So, take this example and apply it to fleet management. Imagine what you could do with all of the data collected from your fleet systems. There are thousands of pieces of information collected each day that your telematics system makes available to you. All of this presents unique insights that allow you to learn more about your fleet than ever before. The power of big data is limitless, so how will you use it to make your fleet better?

Managing safety and risk with telematics

Applying these same practices to driver behavior can allow fleet managers everywhere to cultivate a safer and more efficient fleet. It’s about more than just numbers and pieces of information. It’s about connecting your fleet to your business. All aspects of your fleet are connected to provide better transparency and visibility into fleet activities and their potential consequences.

Unsafe driver behaviors lead to accidents, increases in insurance premiums, reputation issues and vehicle damage. Therefore, it’s important to create a strategy to improve driver behaviors across your fleet to prevent problems that could hurt your organization.

You can’t sit in the passenger seat of each vehicle, but you can stay aware of fleet activities with telematics software. All of the information collected on driver behavior by your telematics software can be used to improve fleet safety. Using the data and machine learning, the software can make predictions about future risks based on historical information.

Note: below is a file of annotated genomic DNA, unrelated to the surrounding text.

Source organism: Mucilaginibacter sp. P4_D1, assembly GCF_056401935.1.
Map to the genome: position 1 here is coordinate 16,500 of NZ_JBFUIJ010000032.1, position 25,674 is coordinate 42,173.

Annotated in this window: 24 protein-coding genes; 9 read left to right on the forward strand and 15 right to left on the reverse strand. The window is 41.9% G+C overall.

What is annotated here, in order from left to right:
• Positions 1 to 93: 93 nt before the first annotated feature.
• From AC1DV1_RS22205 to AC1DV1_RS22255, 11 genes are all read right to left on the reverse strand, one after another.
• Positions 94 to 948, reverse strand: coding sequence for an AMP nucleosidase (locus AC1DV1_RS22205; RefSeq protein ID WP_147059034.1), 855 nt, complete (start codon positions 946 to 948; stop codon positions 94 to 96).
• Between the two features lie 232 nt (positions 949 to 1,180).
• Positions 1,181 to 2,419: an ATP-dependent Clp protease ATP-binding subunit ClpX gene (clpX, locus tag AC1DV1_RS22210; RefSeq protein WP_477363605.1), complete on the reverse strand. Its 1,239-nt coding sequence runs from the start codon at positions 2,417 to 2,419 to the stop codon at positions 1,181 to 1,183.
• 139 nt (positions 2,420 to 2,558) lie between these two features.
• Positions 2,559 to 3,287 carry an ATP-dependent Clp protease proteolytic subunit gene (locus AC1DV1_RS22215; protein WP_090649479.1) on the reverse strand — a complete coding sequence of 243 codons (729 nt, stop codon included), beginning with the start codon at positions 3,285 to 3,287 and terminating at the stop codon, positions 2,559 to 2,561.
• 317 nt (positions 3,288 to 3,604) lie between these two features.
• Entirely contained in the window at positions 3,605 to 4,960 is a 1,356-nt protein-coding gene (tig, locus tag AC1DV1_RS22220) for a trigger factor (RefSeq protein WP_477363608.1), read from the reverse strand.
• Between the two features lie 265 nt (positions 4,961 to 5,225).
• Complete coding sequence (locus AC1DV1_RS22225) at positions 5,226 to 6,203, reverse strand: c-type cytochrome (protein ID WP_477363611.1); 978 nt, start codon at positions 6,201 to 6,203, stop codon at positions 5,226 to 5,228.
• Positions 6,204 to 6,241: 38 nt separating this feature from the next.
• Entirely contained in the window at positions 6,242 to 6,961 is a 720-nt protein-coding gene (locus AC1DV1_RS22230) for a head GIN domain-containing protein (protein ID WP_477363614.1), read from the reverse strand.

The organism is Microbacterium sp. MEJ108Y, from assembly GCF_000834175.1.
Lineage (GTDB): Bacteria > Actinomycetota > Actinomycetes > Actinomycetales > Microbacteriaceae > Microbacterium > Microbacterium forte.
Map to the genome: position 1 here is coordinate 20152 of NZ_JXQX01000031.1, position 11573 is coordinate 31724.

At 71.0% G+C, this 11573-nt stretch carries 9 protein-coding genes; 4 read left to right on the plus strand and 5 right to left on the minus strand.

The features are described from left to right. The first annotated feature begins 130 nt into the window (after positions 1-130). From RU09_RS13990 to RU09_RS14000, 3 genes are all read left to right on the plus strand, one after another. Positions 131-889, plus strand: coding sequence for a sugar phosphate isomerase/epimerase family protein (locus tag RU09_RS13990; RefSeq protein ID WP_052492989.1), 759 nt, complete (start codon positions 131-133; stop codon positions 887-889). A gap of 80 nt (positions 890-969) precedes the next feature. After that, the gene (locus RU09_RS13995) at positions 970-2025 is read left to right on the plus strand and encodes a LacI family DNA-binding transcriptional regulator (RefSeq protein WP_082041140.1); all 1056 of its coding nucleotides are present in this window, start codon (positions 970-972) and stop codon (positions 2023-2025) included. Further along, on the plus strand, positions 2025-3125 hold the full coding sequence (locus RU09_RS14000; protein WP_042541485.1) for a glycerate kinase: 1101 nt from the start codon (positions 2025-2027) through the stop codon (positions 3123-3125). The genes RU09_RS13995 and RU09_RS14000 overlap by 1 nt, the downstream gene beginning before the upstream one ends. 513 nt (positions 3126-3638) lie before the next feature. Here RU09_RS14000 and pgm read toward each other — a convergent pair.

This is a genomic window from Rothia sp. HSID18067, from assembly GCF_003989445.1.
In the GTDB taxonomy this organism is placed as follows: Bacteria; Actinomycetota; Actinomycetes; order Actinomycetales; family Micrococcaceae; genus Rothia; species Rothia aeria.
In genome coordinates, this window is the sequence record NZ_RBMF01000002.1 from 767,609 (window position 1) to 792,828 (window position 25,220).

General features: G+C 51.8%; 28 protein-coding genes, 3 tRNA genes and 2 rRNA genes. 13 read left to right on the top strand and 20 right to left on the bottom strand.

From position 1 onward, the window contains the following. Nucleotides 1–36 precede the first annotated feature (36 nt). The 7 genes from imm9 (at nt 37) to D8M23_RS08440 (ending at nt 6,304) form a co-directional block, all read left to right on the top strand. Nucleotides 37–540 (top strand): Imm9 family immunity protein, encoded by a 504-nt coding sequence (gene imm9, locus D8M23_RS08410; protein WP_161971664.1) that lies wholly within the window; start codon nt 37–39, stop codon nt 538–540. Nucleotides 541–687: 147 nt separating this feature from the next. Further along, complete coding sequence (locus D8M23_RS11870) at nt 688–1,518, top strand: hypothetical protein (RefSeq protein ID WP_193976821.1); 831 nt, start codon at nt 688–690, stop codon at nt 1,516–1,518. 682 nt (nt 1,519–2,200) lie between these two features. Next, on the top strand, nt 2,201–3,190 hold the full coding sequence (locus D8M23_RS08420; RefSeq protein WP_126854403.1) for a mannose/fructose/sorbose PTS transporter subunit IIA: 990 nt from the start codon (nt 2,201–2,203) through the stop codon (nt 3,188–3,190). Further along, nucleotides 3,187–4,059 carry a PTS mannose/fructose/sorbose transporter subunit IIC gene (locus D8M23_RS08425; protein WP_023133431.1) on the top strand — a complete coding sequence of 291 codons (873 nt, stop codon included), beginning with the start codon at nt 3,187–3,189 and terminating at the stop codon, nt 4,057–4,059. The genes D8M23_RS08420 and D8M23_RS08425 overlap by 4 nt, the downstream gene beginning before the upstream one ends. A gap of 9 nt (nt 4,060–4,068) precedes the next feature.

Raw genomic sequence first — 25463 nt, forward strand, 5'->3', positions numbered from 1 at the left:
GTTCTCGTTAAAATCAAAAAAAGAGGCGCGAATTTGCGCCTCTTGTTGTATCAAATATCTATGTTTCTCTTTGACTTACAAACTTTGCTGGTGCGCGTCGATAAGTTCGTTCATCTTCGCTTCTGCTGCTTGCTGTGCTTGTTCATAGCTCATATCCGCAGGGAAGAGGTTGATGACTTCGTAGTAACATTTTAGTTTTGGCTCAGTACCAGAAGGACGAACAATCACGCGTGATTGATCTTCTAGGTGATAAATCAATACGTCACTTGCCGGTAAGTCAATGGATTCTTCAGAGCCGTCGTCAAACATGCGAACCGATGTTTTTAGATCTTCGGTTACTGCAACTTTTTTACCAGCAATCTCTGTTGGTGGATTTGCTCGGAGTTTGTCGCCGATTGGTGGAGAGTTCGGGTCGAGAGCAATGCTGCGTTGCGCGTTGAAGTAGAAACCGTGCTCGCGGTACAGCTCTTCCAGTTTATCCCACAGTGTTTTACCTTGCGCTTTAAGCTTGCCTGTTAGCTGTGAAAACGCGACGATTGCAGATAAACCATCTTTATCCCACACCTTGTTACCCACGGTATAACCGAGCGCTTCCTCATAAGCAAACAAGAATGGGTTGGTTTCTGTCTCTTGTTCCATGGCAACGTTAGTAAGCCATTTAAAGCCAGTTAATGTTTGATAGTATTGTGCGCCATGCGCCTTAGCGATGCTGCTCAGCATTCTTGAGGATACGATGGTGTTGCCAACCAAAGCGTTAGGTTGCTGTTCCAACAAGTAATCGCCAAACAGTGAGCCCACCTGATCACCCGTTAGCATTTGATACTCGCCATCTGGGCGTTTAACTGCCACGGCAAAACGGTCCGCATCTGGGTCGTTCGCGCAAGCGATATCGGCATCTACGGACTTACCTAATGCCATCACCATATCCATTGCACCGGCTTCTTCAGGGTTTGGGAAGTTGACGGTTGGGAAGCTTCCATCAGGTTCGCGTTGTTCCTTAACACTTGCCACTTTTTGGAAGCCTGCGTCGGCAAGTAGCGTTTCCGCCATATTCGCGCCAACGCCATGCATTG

Let’s say you have a driver who hard brakes frequently. Regardless of the cause, this behavior is likely to cause accidents, and therefore you want to correct the behavior as soon as possible. With this knowledge, you can create a customized coaching plan for this driver to help correct this habit. If this is successful you have avoided preventable accidents, driver injury, vehicle damage, and insurance premium increases.

If you don’t have the right software, or if you aren’t using it properly, you could miss out on these cost-saving opportunities. There’s more to improving driver safety than behavior monitoring and training. Take fleet safety a step further with gamification.

Why gamification works

Driver compliance is crucial to running a safe fleet. Concerns about the “Big Brother” effect with fleet monitoring technology have mostly passed, but some drivers are still skeptical knowing that their behaviors are monitored. The solution to this is to get drivers involved and show them how the technology works and can benefit them. The easiest way to do this is with gamification.

Gamification incentivizes the drivers to improve their behaviors on the road by keeping score of their good and bad behaviors and comparing those numbers to their peers. This, combined with driver coaching and training, has proven to drastically improve fleet safety.

Get the Guide: The Quick-Start Guide to Creating a Integrated Safety Program